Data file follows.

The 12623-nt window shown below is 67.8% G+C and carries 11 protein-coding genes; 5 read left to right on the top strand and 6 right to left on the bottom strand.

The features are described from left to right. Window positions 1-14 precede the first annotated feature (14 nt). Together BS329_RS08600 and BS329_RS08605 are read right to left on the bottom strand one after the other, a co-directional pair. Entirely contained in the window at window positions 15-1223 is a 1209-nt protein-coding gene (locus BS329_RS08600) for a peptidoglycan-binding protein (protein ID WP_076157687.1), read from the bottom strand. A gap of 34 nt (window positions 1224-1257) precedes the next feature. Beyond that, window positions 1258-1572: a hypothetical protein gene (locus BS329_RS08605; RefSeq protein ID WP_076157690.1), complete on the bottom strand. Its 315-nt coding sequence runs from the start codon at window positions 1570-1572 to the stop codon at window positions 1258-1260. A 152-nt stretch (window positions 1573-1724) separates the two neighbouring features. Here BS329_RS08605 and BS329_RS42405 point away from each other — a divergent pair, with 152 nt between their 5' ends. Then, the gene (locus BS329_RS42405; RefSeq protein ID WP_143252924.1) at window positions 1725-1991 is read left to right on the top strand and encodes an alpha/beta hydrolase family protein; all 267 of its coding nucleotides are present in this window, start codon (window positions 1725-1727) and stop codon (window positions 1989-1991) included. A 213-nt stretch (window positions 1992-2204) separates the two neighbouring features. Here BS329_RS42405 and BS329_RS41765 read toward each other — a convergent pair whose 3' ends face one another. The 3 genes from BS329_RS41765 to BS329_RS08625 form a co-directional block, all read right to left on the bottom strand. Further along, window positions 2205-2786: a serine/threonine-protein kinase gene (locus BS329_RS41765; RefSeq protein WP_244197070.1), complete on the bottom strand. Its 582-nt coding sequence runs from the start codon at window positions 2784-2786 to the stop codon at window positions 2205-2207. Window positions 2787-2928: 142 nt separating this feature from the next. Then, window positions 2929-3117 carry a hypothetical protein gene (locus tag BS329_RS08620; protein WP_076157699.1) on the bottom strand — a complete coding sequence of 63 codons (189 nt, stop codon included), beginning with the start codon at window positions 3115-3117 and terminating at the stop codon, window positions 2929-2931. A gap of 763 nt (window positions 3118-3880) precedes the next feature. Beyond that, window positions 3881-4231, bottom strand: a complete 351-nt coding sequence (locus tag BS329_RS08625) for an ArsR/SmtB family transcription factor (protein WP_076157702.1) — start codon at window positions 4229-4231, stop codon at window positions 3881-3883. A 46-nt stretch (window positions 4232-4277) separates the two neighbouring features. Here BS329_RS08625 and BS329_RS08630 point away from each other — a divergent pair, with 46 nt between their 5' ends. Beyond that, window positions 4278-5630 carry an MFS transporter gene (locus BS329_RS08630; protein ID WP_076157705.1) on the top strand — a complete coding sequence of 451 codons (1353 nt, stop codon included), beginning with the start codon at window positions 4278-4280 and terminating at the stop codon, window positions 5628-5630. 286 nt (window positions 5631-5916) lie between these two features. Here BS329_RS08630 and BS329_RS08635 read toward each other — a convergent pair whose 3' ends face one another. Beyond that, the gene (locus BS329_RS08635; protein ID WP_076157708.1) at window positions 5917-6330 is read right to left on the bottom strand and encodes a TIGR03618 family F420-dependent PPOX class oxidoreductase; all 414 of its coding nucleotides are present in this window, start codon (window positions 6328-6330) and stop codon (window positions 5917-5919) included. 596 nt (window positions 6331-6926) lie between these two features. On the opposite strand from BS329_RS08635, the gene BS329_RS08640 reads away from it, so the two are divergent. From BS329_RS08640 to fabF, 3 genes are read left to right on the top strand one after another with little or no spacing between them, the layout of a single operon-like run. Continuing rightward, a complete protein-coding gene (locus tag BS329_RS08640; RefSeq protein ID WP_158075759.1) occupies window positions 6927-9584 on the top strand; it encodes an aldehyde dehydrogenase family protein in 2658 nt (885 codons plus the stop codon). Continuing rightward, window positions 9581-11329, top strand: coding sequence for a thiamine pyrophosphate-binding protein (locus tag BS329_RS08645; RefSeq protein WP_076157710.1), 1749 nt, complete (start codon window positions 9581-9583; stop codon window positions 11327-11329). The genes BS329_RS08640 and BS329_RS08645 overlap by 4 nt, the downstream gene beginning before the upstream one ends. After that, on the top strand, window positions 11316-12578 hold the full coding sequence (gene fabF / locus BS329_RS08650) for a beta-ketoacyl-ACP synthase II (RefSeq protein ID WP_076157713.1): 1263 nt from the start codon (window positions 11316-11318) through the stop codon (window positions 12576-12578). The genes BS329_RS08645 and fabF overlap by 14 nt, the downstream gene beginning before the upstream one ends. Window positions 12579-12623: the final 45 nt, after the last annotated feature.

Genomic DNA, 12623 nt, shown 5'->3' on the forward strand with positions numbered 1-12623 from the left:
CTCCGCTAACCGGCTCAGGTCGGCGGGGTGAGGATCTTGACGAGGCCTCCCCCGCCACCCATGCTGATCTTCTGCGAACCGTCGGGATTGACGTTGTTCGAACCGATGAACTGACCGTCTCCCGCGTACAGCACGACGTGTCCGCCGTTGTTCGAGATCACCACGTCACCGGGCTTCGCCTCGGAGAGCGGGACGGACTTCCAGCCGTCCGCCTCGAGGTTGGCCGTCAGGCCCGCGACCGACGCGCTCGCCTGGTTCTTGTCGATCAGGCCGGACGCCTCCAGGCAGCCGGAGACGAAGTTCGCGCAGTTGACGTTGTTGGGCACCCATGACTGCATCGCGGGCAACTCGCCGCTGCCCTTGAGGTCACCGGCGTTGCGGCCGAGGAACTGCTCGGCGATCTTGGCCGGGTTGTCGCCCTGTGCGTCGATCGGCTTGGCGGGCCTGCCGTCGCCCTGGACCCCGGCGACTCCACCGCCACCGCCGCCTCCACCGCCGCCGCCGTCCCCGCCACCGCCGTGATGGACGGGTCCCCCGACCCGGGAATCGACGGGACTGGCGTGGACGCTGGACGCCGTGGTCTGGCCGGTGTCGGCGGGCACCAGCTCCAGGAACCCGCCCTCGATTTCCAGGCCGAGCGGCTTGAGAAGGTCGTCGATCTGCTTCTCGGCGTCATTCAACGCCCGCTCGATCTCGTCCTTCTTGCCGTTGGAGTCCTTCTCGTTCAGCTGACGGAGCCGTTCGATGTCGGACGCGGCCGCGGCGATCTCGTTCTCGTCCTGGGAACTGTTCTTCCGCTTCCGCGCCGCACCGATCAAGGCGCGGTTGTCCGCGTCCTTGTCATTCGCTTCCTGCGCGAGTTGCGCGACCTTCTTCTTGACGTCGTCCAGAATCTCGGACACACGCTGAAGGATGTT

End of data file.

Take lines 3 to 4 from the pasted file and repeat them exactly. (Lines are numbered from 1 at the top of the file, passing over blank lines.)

Genomic DNA, 12623 nt, shown 5'->3' on the forward strand with positions numbered 1-12623 from the left:
CTCCGCTAACCGGCTCAGGTCGGCGGGGTGAGGATCTTGACGAGGCCTCCCCCGCCACCCATGCTGATCTTCTGCGAACCGTCGGGATTGACGTTGTTCGAACCGATGAACTGACCGTCTCCCGCGTACAGCACGACGTGTCCGCCGTTGTTCGAGATCACCACGTCACCGGGCTTCGCCTCGGAGAGCGGGACGGACTTCCAGCCGTCCGCCTCGAGGTTGGCCGTCAGGCCCGCGACCGACGCGCTCGCCTGGTTCTTGTCGATCAGGCCGGACGCCTCCAGGCAGCCGGAGACGAAGTTCGCGCAGTTGACGTTGTTGGGCACCCATGACTGCATCGCGGGCAACTCGCCGCTGCCCTTGAGGTCACCGGCGTTGCGGCCGAGGAACTGCTCGGCGATCTTGGCCGGGTTGTCGCCCTGTGCGTCGATCGGCTTGGCGGGCCTGCCGTCGCCCTGGACCCCGGCGACTCCACCGCCACCGCCGCCTCCACCGCCGCCGCCGTCCCCGCCACCGCCGTGATGGACGGGTCCCCCGACCCGGGAATCGACGGGACTGGCGTGGACGCTGGACGCCGTGGTCTGGCCGGTGTCGGCGGGCACCAGCTCCAGGAACCCGCCCTCGATTTCCAGGCCGAGCGGCTTGAGAAGGTCGTCGATCTGCTTCTCGGCGTCATTCAACGCCCGCTCGATCTCGTCCTTCTTGCCGTTGGAGTCCTTCTCGTTCAGCTGACGGAGCCGTTCGATGTCGGACGCGGCCGCGGCGATCTCGTTCTCGTCCTGGGAACTGTTCTTCCGCTTCCGCGCCGCACCGATCAAGGCGCGGTTGTCCGCGTCCTTGTCATTCGCTTCCTGCGCGAGTTGCGCGACCTTCTTCTTGACGTCGTCCAGAATCTCGGACACACGCTGAAGGATGTT